From my experience I wouldn't consider this a universal trend. People everywhere aren't developing this inability to drive properly, it's very much a localised tendency. Drivers in the Bournemouth area, what's going on here?! Is the sea air doing something to you so that even driving around other cars on a bend becomes too much to ask? You don't seem to be that bothered that sailing round a blind right turn on the opposite side of the road could have dire consequences.

Sorry to have a bit of a rant here, but it's difficult to enjoy driving when inexplicably you're faced with oncoming cars at every turn.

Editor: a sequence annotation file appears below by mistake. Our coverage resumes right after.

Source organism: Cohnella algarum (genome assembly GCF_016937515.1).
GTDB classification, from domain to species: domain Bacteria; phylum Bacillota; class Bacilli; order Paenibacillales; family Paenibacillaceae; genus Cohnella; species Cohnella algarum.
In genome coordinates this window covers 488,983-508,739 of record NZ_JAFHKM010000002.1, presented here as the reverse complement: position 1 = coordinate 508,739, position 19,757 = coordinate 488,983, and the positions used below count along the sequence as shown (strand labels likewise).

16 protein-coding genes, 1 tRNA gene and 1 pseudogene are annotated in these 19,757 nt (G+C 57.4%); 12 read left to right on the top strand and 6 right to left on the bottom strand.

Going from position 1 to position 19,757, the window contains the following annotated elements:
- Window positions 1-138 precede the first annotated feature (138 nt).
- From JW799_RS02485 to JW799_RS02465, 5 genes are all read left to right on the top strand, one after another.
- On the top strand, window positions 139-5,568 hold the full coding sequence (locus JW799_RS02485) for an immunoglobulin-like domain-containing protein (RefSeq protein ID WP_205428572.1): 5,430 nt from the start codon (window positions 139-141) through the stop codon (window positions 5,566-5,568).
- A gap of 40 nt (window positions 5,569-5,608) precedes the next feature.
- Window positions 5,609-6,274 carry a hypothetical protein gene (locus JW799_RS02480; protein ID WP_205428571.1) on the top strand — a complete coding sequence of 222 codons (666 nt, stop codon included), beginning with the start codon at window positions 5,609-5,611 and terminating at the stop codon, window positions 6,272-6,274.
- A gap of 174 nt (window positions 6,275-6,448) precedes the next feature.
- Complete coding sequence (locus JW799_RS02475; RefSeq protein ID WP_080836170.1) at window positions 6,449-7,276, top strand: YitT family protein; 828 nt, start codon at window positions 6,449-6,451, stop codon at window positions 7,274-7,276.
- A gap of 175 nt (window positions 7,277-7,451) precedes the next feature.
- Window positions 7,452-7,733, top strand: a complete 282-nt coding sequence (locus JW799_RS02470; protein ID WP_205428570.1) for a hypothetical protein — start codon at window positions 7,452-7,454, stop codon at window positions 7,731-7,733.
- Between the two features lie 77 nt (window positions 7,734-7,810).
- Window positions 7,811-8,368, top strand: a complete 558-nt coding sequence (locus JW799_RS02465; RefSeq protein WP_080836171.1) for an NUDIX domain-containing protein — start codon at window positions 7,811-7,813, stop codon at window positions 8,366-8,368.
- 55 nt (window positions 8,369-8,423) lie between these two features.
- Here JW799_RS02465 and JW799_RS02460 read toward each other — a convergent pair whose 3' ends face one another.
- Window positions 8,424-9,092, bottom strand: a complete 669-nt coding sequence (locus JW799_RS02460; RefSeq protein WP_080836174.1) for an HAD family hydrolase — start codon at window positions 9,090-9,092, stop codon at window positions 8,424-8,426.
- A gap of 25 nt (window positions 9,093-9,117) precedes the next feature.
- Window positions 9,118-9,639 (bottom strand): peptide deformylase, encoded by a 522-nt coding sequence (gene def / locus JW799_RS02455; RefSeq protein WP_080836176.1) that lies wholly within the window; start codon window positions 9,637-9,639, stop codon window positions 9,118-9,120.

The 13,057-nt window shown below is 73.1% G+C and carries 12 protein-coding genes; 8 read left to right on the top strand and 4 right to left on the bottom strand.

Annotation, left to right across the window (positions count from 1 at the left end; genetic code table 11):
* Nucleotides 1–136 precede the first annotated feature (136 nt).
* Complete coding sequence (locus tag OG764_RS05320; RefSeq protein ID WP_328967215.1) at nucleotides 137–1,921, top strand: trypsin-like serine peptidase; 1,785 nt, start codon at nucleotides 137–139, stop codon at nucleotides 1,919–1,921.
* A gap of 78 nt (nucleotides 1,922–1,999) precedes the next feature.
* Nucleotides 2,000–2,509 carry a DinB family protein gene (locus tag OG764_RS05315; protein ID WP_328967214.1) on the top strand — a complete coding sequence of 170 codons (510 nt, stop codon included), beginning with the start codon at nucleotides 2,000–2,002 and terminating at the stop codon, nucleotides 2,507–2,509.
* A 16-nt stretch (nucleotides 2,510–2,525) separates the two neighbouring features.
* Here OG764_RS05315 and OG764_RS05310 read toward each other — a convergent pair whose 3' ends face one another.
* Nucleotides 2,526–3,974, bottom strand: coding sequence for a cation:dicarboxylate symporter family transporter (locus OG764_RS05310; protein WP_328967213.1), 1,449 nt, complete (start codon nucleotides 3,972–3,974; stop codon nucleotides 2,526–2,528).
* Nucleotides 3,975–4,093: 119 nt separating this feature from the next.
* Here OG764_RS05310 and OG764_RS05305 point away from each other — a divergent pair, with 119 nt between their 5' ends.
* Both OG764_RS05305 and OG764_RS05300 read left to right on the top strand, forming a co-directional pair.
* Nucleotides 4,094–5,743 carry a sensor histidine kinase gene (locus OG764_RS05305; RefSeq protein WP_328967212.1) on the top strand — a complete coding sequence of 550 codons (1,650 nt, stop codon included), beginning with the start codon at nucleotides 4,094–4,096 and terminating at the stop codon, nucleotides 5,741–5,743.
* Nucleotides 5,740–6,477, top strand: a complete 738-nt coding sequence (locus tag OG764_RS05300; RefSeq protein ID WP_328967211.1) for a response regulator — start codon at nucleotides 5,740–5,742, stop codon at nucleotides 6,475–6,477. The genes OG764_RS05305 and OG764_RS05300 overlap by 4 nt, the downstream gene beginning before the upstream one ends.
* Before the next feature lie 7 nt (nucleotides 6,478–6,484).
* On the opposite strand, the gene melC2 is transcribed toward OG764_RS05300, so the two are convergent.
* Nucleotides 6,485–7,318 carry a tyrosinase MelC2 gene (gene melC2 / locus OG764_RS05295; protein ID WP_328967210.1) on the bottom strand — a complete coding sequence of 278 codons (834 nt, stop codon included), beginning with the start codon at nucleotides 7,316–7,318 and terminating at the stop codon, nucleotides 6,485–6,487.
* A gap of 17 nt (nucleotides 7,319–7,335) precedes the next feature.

Monday, 26 October 2009

Predicting the Future

In my recent Interactive Media Strategies lecture I was shown examples of books which had, to an extent, successfully predicted the future. The Neuromancer by William Gibson back in 1984 made use of the term “cyberspace” and described a “graphical representation of data abstracted from the banks of every computer in the human system”, while most people recognise the move towards the world described by Orwell in his book 1984, written in 1949. These authors have shown great insight into the progression of technology and how it would be utilised in years to come. That's right isn't it, people haven't read the books and then just decided to work towards creating these predictions have they?